con·​fec·​tion kən-ˈfek-shən How to pronounce confection (audio)
: the act or process of confecting
: something confected: such as
: a fancy dish or sweetmeat
also : a sweet food
: a medicinal preparation usually made with sugar, syrup, or honey
: a work of fine or elaborate craftsmanship
: a light but entertaining theatrical, cinematic, or literary work

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A "confection" is "confected" from several different ingredients or elements. Most confections are sweet, but the word can also be used to refer to any finely worked piece of craftsmanship. In other words, the lacy box containing chocolate confections can be a confection itself. The verb "confect" (meaning "put together from varied material") comes from Latin confectus, the past participle of conficere, meaning "to prepare." "Conficere" joins the prefix con- with the common Latin verb facere, meaning "to make" or "to do." "Factory," "manufacture," and "benefactor" are among the many relations.

Example Sentences

an assortment of delicious cakes and other confections following the main course there were assorted confections so delicious-looking as to tempt even determined dieters
Recent Examples on the Web That’s a Lady Baltimore cake, an old-fashioned confection that deserves more play on dessert lists. Tom Sietsema, Washington Post, 17 May 2023 Halva, a Middle Eastern confection made with tahini, only calls for a handful of ingredients but requires precision for best results—so don’t skip the candy thermometer, work seamlessly between steps and take care not to overmix the halva before transferring to the pan. Joy Cho, Good Housekeeping, 16 May 2023 The Mockingbird & The Crow was released in January and is a loose concept album that splits its two sides between Hardy’s immaculate pop-country confections and brooding rock sounds. Jon Freeman, Rolling Stone, 12 May 2023 At the end of the six-episode season, winners from each of the previous five episodes will compete in the June 25 finale for a $100,000 prize and to have their winning confection join the menu at Magnolia’s Silos Baking Co. through Sept. 4. Mikey O'connell, The Hollywood Reporter, 28 Apr. 2023 The confection is often colored pink, yellow, off-white, or in more contemporary spots, in fantastical unicorn pastels. Serena Maria Daniels, CNN, 23 Mar. 2023 Ina, known to most as the Barefoot Contessa, has included a cocoa-rich, birthday-worthy confection in every one of her dozen books, including her latest, Modern Comfort Food, which is a deep dive into the idea of cooking and eating as solace and joy. Jenny Comita, Better Homes & Gardens, 7 Oct. 2022 The company that makes donuts, cakes and other confections is adding six new ice cream sandwiches to its roster of products. Sam Burros, Peoplemag, 28 Apr. 2023 From the petals on the flowers cascading on the lavallier chain to the trellis holding the baroque pearl, each detail makes this confection a craft fanatic’s dream. Jennifer Jenkins,, 19 Apr. 2023 See More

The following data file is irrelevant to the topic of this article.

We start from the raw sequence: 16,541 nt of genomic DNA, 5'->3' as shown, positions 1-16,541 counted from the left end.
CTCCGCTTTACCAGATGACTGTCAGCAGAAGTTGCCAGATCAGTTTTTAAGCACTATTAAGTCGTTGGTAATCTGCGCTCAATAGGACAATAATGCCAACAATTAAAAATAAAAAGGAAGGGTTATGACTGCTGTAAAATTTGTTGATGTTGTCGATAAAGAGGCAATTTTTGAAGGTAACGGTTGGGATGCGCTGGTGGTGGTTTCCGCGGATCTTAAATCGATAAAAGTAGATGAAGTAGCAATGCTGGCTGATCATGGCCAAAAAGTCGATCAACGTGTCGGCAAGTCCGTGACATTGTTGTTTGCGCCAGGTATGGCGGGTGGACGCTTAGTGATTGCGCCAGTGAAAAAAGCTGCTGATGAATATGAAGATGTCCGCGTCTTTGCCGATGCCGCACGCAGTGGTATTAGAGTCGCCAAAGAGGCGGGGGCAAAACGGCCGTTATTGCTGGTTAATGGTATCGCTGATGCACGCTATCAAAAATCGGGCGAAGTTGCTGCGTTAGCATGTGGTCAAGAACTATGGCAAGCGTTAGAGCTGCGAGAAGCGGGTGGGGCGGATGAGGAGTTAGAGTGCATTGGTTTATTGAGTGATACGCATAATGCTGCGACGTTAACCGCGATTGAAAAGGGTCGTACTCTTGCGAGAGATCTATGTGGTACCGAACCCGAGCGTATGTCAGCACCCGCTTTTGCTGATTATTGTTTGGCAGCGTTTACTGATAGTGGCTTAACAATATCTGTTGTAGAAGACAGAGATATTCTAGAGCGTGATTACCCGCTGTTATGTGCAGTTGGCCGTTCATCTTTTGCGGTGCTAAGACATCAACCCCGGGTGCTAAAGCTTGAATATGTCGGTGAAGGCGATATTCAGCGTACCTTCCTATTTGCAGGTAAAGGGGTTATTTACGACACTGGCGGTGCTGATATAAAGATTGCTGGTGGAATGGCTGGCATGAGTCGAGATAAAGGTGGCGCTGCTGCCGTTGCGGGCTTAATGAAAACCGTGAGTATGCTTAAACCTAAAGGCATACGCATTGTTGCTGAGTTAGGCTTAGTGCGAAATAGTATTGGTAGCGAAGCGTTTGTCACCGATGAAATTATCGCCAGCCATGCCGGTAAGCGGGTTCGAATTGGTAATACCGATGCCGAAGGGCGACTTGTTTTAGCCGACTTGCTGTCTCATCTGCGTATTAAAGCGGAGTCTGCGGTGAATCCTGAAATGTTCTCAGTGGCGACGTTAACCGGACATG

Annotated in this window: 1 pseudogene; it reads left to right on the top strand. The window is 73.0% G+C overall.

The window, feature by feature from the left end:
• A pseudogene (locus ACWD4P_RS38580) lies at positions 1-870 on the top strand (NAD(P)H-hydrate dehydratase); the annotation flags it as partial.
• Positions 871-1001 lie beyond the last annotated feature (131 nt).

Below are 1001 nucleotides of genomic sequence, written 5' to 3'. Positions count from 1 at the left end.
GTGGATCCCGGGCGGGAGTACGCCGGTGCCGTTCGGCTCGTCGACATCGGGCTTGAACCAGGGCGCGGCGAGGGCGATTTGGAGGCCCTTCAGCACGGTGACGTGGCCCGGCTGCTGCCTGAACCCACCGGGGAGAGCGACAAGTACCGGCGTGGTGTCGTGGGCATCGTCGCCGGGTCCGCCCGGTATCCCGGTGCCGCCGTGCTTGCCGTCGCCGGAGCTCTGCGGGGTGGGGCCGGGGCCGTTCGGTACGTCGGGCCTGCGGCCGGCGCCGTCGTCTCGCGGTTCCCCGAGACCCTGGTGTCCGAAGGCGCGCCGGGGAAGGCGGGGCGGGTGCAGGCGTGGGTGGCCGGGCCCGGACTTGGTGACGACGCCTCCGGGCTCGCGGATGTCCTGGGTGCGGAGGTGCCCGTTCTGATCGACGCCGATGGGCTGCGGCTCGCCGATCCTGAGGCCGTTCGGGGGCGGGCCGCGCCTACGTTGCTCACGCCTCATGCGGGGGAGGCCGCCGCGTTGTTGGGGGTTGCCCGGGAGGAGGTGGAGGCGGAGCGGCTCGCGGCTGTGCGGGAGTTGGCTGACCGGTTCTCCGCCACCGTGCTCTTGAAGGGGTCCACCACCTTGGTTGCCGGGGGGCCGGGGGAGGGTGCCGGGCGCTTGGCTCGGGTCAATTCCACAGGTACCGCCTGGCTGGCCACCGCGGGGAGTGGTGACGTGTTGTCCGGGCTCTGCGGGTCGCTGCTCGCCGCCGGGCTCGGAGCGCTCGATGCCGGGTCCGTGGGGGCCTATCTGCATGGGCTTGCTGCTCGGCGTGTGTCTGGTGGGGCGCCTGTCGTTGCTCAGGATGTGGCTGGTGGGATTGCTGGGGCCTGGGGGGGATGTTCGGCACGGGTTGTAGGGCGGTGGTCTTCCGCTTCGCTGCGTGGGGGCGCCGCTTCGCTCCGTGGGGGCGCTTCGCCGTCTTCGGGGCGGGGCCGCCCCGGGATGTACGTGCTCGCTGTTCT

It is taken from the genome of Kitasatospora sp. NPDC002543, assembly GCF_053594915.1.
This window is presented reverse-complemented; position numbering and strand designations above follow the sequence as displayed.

These examples are programmatically compiled from various online sources to illustrate current usage of the word 'confection.' Any opinions expressed in the examples do not represent those of Merriam-Webster or its editors. Send us feedback about these examples.

Word History


Middle English confeccioun "preparation by mixing ingredients, something prepared by mixing, as a medicine or dish of food," borrowed from Anglo-French confectiun, confeccion, borrowed from Medieval Latin confectiōn-, confectiō, going back to Latin, "making ready for use, preparation," from conficere "to carry out, perform, make, bring about, collect, bring to completion" + -tiōn-, -tiō, suffix of verbal action — more at confect

First Known Use

15th century, in the meaning defined at sense 1

Time Traveler
The first known use of confection was in the 15th century


Dictionary Entries Near confection

Cite this Entry

“Confection.” Dictionary, Merriam-Webster, Accessed 1 Jun. 2023.

Kids Definition


con·​fec·​tion kən-ˈfek-shən How to pronounce confection (audio)
: a fancy dish or sweet

Middle English confectioun "mixture, candy," from early French confection "mixture," derived from Latin conficere "to prepare," from con-, com- "together" and -ficere, from facere "to make, do" — related to fashion

Medical Definition


con·​fec·​tion kən-ˈfek-shən How to pronounce confection (audio)
: a medicinal preparation usually made with sugar, syrup, or honey

called also electuary

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